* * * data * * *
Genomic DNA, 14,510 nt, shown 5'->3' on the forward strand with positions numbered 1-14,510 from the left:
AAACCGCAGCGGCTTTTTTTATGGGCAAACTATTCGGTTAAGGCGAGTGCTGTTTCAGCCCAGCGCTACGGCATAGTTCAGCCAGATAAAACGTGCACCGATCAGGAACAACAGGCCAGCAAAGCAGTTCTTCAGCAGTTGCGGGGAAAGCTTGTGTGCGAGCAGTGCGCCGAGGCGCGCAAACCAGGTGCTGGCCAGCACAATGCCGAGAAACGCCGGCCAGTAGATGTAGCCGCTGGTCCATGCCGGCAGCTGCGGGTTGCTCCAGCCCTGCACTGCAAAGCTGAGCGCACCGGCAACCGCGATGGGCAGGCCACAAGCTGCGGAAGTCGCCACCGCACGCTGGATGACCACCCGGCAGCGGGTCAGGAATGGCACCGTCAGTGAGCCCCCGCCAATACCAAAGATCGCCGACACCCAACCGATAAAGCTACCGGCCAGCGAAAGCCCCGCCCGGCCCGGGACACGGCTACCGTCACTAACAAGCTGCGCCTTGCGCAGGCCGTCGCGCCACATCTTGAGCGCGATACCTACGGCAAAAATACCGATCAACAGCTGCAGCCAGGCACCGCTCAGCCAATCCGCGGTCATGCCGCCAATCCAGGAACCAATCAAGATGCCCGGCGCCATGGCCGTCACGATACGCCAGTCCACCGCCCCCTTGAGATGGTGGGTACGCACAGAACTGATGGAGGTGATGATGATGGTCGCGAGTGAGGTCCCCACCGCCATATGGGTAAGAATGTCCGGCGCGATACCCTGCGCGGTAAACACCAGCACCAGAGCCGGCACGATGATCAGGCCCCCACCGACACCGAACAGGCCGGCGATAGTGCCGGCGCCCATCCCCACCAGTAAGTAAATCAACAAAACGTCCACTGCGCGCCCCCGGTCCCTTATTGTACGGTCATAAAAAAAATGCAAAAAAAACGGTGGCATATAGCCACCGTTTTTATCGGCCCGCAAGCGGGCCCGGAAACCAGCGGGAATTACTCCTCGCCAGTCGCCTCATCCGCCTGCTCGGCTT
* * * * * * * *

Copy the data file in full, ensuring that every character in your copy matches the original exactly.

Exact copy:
Genomic DNA, 14,510 nt, shown 5'->3' on the forward strand with positions numbered 1-14,510 from the left:
AAACCGCAGCGGCTTTTTTTATGGGCAAACTATTCGGTTAAGGCGAGTGCTGTTTCAGCCCAGCGCTACGGCATAGTTCAGCCAGATAAAACGTGCACCGATCAGGAACAACAGGCCAGCAAAGCAGTTCTTCAGCAGTTGCGGGGAAAGCTTGTGTGCGAGCAGTGCGCCGAGGCGCGCAAACCAGGTGCTGGCCAGCACAATGCCGAGAAACGCCGGCCAGTAGATGTAGCCGCTGGTCCATGCCGGCAGCTGCGGGTTGCTCCAGCCCTGCACTGCAAAGCTGAGCGCACCGGCAACCGCGATGGGCAGGCCACAAGCTGCGGAAGTCGCCACCGCACGCTGGATGACCACCCGGCAGCGGGTCAGGAATGGCACCGTCAGTGAGCCCCCGCCAATACCAAAGATCGCCGACACCCAACCGATAAAGCTACCGGCCAGCGAAAGCCCCGCCCGGCCCGGGACACGGCTACCGTCACTAACAAGCTGCGCCTTGCGCAGGCCGTCGCGCCACATCTTGAGCGCGATACCTACGGCAAAAATACCGATCAACAGCTGCAGCCAGGCACCGCTCAGCCAATCCGCGGTCATGCCGCCAATCCAGGAACCAATCAAGATGCCCGGCGCCATGGCCGTCACGATACGCCAGTCCACCGCCCCCTTGAGATGGTGGGTACGCACAGAACTGATGGAGGTGATGATGATGGTCGCGAGTGAGGTCCCCACCGCCATATGGGTAAGAATGTCCGGCGCGATACCCTGCGCGGTAAACACCAGCACCAGAGCCGGCACGATGATCAGGCCCCCACCGACACCGAACAGGCCGGCGATAGTGCCGGCGCCCATCCCCACCAGTAAGTAAATCAACAAAACGTCCACTGCGCGCCCCCGGTCCCTTATTGTACGGTCATAAAAAAAATGCAAAAAAAACGGTGGCATATAGCCACCGTTTTTATCGGCCCGCAAGCGGGCCCGGAAACCAGCGGGAATTACTCCTCGCCAGTCGCCTCATCCGCCTGCTCGGCTT